Problems for Edward F. Redish |
(b) Using the exponential method to find a general solution for the undamped simple harmonic oscillator gives
This is complex in general and would be hard to interpret physically. Prove that if the initial conditions are
and both are real, that x(t) and v(t) remain real for all t. Does x and v being real require that α and β must be real? Explain.
(c) Consider the case where the damping for the simple harmonic oscillator is small. This means that in each oscillation, there will be a little bit of energy lost, but it will be hardly noticable until you have made many oscillations. To analyze this, let's make a "physicist's approximation." Assume that the damping can be ignored and find the position x(t) and the velocity v(t) as a function of time. (You can use any starting condition you like.) Then calculate the work done by the damping force over one oscillation. This is the energy lost in one period. Now calculate the fraction of the energy lost per oscillation, ΔE/E. By putting in the time appropriately, calculate an approximation for the time dependence of the energy of the oscillator, dE/dt.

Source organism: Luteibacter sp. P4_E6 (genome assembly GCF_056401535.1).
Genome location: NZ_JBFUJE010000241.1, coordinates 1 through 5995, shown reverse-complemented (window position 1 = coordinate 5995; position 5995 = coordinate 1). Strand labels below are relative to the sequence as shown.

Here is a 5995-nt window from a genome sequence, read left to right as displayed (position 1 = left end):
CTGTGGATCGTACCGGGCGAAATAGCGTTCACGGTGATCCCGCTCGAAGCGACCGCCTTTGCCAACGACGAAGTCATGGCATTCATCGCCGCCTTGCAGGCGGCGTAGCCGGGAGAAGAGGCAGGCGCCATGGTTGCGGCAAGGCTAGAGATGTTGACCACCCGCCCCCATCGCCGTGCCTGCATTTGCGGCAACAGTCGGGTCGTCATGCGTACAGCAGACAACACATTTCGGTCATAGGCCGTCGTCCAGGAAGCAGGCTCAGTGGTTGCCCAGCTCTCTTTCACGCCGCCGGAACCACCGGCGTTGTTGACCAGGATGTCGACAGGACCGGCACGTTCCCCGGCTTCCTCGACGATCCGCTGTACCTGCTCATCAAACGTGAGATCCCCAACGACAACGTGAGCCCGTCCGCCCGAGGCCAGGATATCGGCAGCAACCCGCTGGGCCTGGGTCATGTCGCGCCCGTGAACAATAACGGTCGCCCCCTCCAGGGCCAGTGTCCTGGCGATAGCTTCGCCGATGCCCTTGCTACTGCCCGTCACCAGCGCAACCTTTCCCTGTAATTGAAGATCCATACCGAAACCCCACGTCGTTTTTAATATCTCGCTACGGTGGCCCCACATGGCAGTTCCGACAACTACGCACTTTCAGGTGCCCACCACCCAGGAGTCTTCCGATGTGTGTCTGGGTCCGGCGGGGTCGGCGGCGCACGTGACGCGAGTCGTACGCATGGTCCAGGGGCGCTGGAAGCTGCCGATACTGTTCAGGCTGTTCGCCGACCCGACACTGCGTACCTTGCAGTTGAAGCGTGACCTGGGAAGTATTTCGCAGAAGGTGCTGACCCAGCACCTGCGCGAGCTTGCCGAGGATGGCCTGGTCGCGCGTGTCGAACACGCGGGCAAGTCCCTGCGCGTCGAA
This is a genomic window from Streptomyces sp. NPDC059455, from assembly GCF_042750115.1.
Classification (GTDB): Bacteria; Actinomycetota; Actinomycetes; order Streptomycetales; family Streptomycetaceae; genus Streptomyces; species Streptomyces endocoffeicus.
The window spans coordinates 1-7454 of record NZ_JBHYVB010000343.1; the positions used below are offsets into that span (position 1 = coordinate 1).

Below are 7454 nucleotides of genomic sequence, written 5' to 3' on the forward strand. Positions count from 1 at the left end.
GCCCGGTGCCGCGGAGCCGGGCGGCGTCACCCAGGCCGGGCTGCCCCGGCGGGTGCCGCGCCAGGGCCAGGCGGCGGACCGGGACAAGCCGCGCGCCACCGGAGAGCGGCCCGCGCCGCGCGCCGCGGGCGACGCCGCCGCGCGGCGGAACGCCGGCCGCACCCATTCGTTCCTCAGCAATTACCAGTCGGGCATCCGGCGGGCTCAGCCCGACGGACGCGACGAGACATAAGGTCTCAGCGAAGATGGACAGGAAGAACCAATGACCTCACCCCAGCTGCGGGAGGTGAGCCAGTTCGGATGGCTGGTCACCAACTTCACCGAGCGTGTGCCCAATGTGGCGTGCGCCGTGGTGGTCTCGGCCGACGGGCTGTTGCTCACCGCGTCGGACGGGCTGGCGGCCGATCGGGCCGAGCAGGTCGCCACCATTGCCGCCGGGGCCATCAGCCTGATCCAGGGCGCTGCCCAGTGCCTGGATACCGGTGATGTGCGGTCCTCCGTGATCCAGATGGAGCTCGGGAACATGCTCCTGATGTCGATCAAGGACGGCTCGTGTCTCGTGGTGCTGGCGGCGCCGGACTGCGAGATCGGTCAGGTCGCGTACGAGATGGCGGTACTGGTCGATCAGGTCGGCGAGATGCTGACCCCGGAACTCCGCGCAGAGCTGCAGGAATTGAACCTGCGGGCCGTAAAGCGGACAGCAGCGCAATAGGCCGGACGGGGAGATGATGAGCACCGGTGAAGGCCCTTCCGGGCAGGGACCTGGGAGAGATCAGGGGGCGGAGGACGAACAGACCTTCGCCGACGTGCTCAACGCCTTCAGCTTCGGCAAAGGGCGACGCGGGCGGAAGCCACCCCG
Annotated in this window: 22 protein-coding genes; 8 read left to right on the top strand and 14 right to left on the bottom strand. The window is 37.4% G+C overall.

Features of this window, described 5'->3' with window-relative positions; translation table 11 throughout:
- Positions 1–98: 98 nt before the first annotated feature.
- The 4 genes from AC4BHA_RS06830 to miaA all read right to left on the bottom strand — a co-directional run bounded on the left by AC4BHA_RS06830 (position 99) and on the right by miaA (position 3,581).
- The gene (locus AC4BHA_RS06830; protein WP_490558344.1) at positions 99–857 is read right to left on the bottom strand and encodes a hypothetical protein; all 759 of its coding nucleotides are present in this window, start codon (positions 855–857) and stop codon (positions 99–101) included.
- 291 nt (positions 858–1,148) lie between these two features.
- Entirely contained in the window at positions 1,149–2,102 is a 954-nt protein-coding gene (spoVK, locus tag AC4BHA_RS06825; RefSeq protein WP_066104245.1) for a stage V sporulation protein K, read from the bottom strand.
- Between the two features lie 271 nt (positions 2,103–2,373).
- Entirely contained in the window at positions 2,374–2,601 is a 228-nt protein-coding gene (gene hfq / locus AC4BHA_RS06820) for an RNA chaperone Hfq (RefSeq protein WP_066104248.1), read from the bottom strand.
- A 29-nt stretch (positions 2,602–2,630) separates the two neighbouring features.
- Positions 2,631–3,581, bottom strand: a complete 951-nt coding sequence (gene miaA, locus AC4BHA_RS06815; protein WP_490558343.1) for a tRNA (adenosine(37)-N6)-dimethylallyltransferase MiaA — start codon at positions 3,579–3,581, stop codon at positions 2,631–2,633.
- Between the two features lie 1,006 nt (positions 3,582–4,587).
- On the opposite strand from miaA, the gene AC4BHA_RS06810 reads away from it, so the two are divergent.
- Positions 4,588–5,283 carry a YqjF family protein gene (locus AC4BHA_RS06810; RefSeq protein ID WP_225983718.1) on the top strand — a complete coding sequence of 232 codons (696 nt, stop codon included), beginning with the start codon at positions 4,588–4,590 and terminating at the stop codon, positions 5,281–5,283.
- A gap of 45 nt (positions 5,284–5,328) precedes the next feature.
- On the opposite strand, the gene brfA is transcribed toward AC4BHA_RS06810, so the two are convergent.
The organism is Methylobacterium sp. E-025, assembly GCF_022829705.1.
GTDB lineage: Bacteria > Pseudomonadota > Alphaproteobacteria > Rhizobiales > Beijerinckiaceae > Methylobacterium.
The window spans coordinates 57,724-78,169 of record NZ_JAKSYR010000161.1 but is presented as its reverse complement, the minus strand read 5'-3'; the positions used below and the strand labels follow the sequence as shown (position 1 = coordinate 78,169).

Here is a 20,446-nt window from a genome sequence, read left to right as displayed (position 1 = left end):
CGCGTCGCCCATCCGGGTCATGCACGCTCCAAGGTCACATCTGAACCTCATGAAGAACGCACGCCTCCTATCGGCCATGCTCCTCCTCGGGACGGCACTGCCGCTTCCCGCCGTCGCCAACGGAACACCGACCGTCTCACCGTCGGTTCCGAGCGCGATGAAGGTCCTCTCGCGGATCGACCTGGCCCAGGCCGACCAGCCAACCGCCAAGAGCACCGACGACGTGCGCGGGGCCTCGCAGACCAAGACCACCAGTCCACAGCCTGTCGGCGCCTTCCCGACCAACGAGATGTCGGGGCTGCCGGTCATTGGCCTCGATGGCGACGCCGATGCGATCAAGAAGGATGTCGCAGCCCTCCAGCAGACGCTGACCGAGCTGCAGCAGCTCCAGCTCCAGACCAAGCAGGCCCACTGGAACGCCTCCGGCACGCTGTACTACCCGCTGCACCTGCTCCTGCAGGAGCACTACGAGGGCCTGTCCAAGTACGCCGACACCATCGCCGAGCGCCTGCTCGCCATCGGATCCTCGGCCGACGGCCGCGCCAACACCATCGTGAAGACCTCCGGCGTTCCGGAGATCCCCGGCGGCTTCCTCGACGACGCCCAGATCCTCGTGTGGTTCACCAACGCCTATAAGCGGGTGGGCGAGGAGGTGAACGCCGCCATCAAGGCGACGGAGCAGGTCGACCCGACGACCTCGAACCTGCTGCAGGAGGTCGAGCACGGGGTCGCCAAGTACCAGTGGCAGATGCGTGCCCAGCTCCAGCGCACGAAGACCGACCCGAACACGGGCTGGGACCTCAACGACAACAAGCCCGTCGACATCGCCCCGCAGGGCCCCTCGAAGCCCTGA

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Last revision 1. October, 2004.